Bury me, my Love
Florent Maurin, the CEO of The Pixel Hunt, has said that he was inspired to create a game that would resemble a conversation over WhatsApp by an article in Le Monde that tells the story of two Syrian migrants via their text messages. Maurin enlisted the help of a Syrian woman featured in the article to ensure that the fictional story of Nour and her husband Majd, whose role players assume in the game, would have an air of verisimilitude. Maurin noted that while working on the project it struck him that “migrants are held to a very high standard.” In a piece for Gamasutra he went on to say, “They have lost everything, risked their lives, may not ever see their families again… and yet they are requested to stay calm as they sleep in the streets, waiting for a hypothetical place to settle. There’s something deeply disturbing to that.” Arguably, the strongest quality of “Bury me, my Love” is that it confronts players with situations where the characters find it nearly impossible to not compromise their moral integrity. Resilience, a quality easy to pay lip service to, is presented as something that almost always comes with a cost to one’s dignity, one’s wallet or one’s well-being.
In the context of the Syrian civil war, Nour’s professional training as a doctor makes her an especially vulnerable target given that medical workers were often targeted by the military arm of the Assad regime. With her husband’s blessing, Nour embarks on a journey to Europe with the understanding that Majd will follow suit after he has raised enough money. In the meantime, tough decisions abound. The player’s task is to help Majd support his wife through her ordeal with good advice and emotional understanding. It’s clear from Nour’s first text messages that the couple will have to grapple with all manner of pressing contingencies. The first decision players must help Nour with is whether she should pay a “risk premium” to a cab driver who breaks their prearrangement. People are desperate in warzones, thus Nour has every reason to wonder if the driver is being straightforward with her when he tells her he has hiked his rates because of shooting near the Syria-Lebanon border. Helping Nour figure out who can be trusted is something that one will be called on to do repeatedly. Usually these decisions must take the form of snap judgements since information is unavailable.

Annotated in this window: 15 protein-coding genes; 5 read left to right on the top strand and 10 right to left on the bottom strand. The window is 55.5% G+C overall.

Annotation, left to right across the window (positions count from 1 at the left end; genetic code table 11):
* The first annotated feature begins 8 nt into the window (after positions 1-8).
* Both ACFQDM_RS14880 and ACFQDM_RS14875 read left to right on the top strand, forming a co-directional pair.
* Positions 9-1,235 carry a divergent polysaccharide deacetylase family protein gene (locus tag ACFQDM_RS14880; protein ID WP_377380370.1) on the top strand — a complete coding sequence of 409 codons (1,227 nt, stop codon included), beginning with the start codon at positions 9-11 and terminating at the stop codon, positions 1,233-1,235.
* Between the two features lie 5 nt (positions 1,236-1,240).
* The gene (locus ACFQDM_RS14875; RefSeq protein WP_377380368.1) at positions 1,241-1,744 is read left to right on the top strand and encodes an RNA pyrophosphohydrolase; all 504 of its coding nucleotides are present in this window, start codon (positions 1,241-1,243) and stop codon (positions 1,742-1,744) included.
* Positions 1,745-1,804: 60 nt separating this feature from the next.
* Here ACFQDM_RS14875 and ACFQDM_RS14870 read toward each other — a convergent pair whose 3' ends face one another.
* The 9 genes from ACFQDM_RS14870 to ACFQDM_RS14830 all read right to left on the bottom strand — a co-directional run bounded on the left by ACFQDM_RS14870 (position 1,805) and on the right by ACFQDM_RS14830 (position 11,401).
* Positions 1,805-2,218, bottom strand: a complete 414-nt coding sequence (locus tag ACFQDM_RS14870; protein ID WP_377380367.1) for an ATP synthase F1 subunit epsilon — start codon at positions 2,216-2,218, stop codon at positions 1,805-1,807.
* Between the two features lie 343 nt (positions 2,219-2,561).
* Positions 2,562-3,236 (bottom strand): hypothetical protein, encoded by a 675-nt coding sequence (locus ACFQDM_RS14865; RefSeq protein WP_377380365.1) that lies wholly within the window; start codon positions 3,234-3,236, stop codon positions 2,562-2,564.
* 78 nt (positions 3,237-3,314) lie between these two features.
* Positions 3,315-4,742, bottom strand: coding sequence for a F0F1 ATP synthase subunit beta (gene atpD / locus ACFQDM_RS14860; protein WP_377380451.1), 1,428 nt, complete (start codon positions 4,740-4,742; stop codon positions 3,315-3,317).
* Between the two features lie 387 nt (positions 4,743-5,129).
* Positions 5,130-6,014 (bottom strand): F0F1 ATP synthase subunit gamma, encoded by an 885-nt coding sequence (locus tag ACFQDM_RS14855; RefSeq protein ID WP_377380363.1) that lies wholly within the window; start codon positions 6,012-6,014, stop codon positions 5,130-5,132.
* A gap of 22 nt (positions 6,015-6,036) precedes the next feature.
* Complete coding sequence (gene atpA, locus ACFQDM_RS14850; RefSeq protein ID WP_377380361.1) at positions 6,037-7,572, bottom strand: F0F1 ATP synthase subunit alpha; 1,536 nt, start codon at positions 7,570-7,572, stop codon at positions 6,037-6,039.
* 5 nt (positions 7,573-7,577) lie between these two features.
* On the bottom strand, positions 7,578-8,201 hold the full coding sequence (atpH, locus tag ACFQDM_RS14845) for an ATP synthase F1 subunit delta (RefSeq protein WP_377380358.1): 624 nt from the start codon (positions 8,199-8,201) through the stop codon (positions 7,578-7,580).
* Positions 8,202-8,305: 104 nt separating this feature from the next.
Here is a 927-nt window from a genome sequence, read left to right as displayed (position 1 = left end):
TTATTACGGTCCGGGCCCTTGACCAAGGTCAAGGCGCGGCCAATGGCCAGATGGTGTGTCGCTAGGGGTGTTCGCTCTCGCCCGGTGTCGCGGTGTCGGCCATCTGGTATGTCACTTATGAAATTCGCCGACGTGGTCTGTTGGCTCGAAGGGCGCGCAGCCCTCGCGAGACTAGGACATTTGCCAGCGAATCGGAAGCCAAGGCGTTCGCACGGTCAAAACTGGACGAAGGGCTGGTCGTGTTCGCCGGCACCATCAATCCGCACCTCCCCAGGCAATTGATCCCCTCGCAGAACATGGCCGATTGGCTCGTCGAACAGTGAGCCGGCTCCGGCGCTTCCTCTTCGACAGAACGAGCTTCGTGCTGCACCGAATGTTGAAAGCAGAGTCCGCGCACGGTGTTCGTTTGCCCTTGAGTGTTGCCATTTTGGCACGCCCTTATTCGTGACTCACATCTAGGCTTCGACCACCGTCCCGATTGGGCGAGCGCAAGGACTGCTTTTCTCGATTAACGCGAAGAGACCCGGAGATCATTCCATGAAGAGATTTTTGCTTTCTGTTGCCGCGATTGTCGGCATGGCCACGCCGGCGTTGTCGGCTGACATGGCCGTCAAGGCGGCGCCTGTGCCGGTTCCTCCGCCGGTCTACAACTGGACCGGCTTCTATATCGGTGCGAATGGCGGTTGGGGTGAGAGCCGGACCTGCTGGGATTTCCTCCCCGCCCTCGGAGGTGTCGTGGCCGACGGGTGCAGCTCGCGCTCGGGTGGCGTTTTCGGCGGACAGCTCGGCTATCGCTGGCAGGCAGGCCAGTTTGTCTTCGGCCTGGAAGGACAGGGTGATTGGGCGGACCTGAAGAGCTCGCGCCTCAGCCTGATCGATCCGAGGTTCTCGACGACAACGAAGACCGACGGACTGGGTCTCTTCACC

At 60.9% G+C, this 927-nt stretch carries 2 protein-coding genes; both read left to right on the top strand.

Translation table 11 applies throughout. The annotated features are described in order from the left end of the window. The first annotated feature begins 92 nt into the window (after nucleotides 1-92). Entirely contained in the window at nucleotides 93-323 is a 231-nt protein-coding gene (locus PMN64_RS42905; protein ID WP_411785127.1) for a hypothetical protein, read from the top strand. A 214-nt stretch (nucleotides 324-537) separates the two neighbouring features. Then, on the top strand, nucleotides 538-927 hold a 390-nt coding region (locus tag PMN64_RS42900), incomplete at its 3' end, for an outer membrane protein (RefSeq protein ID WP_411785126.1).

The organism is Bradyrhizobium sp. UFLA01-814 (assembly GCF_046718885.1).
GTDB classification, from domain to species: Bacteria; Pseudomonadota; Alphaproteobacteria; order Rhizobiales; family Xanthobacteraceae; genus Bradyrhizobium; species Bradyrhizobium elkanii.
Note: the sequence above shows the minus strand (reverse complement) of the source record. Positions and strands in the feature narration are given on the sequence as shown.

Nour’s route to and through Europe will vary depending on the choices players make. Important decisions such as whether to trust a smuggler seem to often come with some downside. When, for instance, I encouraged Nour to take a boat to from Turkey to Greece, she finds herself on a vessel so overcrowded that she ends up smothering a little boy she was trying to protect. Another, less-dramatic, moment that stayed with me was a simple text that sends to Nour Majd (without my input) admonishing her to not share her water bottle with a group of migrants because she should prioritize her needs. I found his statement selfish but understandable. Neither he nor Nour are perfect. Their dialogue is laced with squabbles, endearments, dumb jokes, worries, typos, memes, and repartee -- not to mention emojis and pics. Their words are interesting enough that I didn’t mind following them on a TV or on the screen of the Nintendo Switch. But after I ended up getting Nour stuck in a refugee camp in Bulgaria, I decided to have another go on my iPhone. It certainly felt more natural to read the couple’s texts on a phone. The smartphone version also has real-time settings and push notifications. If you choose, Nour can reply to you after time has elapsed so that when she says she has to go, she is unavailable. This gives the conversation a more natural tempo.
“Bury me, my Love” offers an imaginative window into today’s shadow world. It’s been reported that the last decade has seen the largest migration of people since the World War II. Perhaps the soundest way to try to comprehend such a phenomenon is to start on the micro level with what the choices and risks look like for the individuals involved. By that token, one hopes that Nour and Majd’s story will increase curiosity about the struggles of real people forced from their homes by circumstance.
Christopher Byrd is a Brooklyn-based writer. His work has appeared in the New York Times Book Review, the New Yorker and elsewhere. Follow him on Twitter @Chris_Byrd.
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